Rio de Janeiro | Micah Christenson’s Olympics weren’t going well, at least early on. Christenson and the U.S. men’s volleyball team lost their first two matches and were on the brink of being ousted from the tournament.
Then, they won three straight matches to earn a spot in the quarterfinals.
The roller coaster ride isn’t new to Christenson (left), who spent the last year playing professional volleyball in Italy. When he first arrived, he couldn’t speak the language and was living alone for the first time in a foreign country. He didn’t have any friends on the team.
But during that time, Christenson said, he learned what it meant to depend upon the Lord.
“It really allowed me to really just surrender to God and to give everything to him because I really had no control over what things were happening there,” he said. “I was just begging God to take everything, just trying my best to trust in everything that he had for me there.”
Christenson is one of several athletes who used their platform in Rio to speak about God’s goodness, and why their faith takes priority over athletic success.
Simone Manuel, the first African American to win an individual medal in swimming, was quick to credit God for her accomplishment.
“All I can say is all glory to God,” Manuel said through tears in an interview after winning the silver medal in the 50-meter freestyle. “It’s definitely been a long journey these past four years. I’m just so blessed to have a gold medal…I’m just so blessed.”
Manuel, who finished her Games with four medals, and her family are part of The Church Without Walls in Houston, Texas. After the race, Pastor Ralph Douglas West tweeted, “It makes me proud to see Simone give God the glory in this monumental moment in her life.”
Mackenzie Brown, the fourth-ranked archer in the world, was upset in the round of 16 on August 8, ending her hopes for a medal and bringing her first Olympic competition to a close. Despite the disappointing outcome, Brown’s Olympic journey was made with the support of her family and home church, Flint Baptist Church in Flint, Texas.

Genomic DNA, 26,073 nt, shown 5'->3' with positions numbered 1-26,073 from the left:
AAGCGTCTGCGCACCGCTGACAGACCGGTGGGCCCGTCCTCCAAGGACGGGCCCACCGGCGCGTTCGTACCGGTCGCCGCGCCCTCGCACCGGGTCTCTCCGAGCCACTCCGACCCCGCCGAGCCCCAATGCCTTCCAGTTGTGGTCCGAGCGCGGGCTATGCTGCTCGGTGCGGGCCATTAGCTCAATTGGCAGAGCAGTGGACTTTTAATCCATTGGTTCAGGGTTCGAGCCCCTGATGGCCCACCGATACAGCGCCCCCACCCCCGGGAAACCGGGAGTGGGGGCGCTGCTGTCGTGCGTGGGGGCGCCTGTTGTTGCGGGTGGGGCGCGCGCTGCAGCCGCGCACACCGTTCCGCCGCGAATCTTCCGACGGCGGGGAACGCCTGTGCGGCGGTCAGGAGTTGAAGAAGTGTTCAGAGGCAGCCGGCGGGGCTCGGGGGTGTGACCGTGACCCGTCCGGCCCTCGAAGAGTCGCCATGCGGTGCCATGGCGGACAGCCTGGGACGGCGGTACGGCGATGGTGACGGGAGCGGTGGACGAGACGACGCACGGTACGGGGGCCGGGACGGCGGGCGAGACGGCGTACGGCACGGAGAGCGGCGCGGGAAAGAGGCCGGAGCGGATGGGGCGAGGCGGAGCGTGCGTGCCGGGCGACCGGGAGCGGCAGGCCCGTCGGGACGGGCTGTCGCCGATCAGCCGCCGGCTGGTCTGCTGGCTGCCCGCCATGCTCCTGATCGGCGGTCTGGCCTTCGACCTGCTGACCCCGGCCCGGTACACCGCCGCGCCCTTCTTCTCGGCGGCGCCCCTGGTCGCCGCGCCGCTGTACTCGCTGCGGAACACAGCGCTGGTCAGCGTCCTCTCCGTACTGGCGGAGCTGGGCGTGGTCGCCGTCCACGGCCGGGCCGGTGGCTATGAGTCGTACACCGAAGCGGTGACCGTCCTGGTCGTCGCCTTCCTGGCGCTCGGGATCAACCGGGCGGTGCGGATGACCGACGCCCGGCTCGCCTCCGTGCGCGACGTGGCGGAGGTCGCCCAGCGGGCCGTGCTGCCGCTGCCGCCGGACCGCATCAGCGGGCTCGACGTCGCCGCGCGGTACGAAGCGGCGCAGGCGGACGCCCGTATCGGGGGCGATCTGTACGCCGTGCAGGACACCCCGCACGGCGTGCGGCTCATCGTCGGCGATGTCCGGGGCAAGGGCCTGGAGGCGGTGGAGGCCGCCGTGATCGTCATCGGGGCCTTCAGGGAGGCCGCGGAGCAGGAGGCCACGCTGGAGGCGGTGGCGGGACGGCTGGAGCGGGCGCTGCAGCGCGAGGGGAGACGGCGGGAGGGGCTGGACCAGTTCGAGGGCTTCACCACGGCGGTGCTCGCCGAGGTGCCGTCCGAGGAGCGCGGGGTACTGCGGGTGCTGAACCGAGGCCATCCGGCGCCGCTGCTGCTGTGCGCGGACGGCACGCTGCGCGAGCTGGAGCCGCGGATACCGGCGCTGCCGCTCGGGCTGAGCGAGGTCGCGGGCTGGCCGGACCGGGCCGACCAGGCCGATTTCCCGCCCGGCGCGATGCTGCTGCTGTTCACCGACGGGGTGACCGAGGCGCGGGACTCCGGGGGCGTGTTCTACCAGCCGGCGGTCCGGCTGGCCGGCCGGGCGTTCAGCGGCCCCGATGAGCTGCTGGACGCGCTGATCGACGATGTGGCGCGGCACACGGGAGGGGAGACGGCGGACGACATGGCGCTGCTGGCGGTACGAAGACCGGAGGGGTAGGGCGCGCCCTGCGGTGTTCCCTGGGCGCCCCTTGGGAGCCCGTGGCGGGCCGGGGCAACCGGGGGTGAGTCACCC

“She really walks the walk,” Senior Pastor Sam DeVille said of Brown. “She really is a true disciple of Jesus Christ.”
Track and field athlete Will Claye said his purpose is to use the gifts God has given him to their fullest potential. “Some people, I feel like, don’t even use their gifts in the right way,” he said. “I think I have a choice. God gave me this gift and I can use it the right way or the wrong way. The right way is to go out there and to glorify his name in all that I do.”
Claye left Rio with two prizes: a silver medal, and a fiancée. Claye proposed to his girlfriend, hurdler Queen Harrison, right after his medal-winning performance in the triple jump.
Despite the excitement of competing in his first Olympics, Nathan Schrimsher’s experience in Rio was mingled with sorrow. Last year he unexpectedly lost his father, who was actively involved in Schrimsher’s training in modern pentathlon, an event that consists of fencing, shooting, swimming, horse riding, and cross country running.
“Sometimes you don’t understand everything at the moment, but I’m trying to walk by faith and trust in the Lord,” said Schrimsher, whose event started late in the Games’ second week. “I just keep putting one step in front of the other,” he said. “I can’t do that on my own, but just pray and trust that I rely on the Lord for that.”
The Bible is written all over swimmer Caeleb Dressel’s face – literally. The Scripture references change with each event, but a favorite for the 19-year-old is Isaiah 40:31: “but those who trust in the Lord will renew their strength; they will soar on wings like eagles…”
Dressel, who won a gold medal in Rio in the 4×100-meter medley relay, said the Scripture references he wears are not just for him. “It’s the reason I’m in the sport,” he said in an interview last year after U.S. Nationals, “not just to go fast times, but to inspire people and show them where I find my happiness with what God’s given me.”
After U.S. divers David Boudia and Steele Johnson won the silver medal in the men’s synchronized 10-meter platform event, they told NBC how their faith prepared them to compete.
“When my mind is on this and thinking that I’m defined by this, my mind goes crazy,” Boudia said. “But we do have to know that our identity’s in Christ. We’re thankful for this opportunity to be able to dive in front of Brazil and for the United States. It’s been an absolutely thrilling moment for us.”
– Read more of Tim Ellsworth’s reports from the Rio Games at BPNews.net